Supreme Court Leaves Ninth Circuit ‘Permit Shield’ Ruling in Place

Christopher Jensen
June 17, 2015

The U.S. Supreme Court has left in place a Ninth Circuit Court of Appeals ruling that calls into question the scope of “permit shield” defense in Clean Water Act enforcement actions.

The permit shield under the Clean Water Act (33 U.S.C. § 1342(k)) protects a National Discharge Elimination System (“NPDES”) permit holder against liability for certain pollutant discharges that the permit does not explicitly mention, as well as for discharges of pollutants in compliance with explicit permit limits. The Second, Fourth, and Sixth Circuits have held that the permit shield extends to discharges of pollutants that were disclosed to the permitting authority and within the permitting authority’s reasonable contemplation, even if those discharges are not expressly identified in the permit.

The petition to the Supreme Court, Aurora Energy Services LLC v. Alaska Community Action on Toxics, Case No. 14-1060, arose from alleged violations of the Multi-Sector General Permit for Industrial Activity at a rail-to-ship transfer facility in Alaska operated by Aurora Energy Services LLC and the Alaska Railroad Corporation. The General Permit covers storm water discharges associated with industrial activities in jurisdictions where EPA is the NPDES permitting authority.

The district court held the General Permit shielded the defendants from liability for discharges of coal from the transfer facility because the coal discharges were not specifically prohibited by the permit and were adequately disclosed to and reasonably anticipated by the permitting authority. In September 2014, the Ninth Circuit reversed the district court ruling, characterizing the coal releases as non-storm water discharges prohibited by the express terms of the permit.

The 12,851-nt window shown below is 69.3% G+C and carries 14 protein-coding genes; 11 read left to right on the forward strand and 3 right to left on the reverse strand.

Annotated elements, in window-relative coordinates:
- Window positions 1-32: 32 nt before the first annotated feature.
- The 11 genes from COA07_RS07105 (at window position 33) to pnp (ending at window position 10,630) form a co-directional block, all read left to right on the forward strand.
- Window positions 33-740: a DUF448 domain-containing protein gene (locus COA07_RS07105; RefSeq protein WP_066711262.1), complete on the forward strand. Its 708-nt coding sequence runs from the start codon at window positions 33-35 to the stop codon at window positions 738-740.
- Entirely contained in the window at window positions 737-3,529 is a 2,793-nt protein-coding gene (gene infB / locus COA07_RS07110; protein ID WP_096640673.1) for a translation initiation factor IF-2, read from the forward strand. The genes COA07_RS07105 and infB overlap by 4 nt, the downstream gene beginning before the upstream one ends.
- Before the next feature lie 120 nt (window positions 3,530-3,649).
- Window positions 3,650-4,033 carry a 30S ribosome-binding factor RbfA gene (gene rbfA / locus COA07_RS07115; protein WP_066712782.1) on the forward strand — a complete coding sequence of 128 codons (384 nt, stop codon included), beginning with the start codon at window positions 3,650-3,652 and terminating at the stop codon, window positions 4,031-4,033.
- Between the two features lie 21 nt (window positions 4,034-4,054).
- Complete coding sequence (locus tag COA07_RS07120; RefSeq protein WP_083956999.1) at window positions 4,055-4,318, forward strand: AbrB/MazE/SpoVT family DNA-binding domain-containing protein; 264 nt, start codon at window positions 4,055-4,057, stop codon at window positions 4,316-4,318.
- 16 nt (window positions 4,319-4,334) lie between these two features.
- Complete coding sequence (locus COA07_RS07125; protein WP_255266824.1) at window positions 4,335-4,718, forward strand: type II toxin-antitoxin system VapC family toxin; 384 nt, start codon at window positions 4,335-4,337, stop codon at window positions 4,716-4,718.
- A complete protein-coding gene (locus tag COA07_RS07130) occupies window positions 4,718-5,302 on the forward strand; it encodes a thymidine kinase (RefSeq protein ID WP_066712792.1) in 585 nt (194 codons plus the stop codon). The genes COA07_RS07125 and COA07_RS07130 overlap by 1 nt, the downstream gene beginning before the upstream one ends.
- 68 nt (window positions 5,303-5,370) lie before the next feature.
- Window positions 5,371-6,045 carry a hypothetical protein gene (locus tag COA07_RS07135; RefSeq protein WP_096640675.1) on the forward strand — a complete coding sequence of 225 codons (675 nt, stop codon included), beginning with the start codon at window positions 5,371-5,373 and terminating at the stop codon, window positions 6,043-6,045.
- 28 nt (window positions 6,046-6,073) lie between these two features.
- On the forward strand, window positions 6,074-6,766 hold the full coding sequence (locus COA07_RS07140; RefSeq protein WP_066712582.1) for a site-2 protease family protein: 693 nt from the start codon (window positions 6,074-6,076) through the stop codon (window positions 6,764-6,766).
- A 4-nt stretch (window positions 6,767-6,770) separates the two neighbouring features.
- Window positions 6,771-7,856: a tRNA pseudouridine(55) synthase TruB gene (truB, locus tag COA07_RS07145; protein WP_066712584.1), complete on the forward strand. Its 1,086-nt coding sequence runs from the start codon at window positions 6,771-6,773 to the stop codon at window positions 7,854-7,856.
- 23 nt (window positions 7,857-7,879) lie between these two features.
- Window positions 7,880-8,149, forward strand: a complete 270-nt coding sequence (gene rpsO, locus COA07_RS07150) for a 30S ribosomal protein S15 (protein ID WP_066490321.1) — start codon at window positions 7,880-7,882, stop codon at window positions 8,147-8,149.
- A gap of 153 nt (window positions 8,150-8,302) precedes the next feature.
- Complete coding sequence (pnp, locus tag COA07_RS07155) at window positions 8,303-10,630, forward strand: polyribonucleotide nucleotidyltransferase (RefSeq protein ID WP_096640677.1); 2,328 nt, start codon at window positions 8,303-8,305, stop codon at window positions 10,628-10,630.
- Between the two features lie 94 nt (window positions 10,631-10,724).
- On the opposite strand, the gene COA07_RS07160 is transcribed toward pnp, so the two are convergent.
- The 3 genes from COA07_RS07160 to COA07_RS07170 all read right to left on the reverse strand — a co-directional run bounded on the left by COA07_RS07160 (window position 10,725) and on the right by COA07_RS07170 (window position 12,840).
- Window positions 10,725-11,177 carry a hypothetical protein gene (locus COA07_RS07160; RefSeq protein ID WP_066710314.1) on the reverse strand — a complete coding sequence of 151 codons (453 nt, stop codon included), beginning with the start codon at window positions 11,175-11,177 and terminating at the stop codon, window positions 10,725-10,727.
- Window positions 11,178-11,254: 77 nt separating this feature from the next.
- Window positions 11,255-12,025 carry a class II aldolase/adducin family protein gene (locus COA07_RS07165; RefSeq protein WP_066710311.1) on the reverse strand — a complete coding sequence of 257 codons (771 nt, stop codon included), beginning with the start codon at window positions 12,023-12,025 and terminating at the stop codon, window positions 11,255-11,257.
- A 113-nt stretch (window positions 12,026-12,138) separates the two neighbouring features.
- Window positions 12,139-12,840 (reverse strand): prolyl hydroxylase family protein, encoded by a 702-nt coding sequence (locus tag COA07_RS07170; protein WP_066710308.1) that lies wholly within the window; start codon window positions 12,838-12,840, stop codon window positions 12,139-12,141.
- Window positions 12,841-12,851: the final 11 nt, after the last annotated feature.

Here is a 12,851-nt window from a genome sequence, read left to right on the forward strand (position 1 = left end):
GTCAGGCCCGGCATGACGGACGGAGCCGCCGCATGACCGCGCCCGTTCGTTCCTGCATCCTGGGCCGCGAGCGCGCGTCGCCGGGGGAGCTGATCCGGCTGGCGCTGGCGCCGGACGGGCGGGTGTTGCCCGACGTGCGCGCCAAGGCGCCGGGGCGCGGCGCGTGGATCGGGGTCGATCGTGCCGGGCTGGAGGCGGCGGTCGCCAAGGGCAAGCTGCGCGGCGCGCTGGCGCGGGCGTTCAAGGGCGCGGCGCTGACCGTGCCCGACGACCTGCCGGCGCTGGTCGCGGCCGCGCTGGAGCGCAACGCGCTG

In their petition to the Supreme Court, the defendants argued that the Ninth Circuit improperly narrowed the permit shield defense by holding that the general permit conditions prohibiting unauthorized discharges extend to non-storm water discharges that are not expressly listed in the permit. The defendants also noted that that the ruling conflicts with the holdings of three other circuits.
The Supreme Court’s decision leaves General Permit holders in states and territories subject to the Ninth Circuit’s interpretation of the permit’s language prohibiting unauthorized discharges. Those permitees should review their operations to ensure compliance with the Ninth Circuit’s interpretation of the General Permit.

The petition sought review of Alaska Community Action on Toxics v. Aurora Energy Services, LLC, Case No. 13-35709 (9th Cir. Sept. 3, 2014).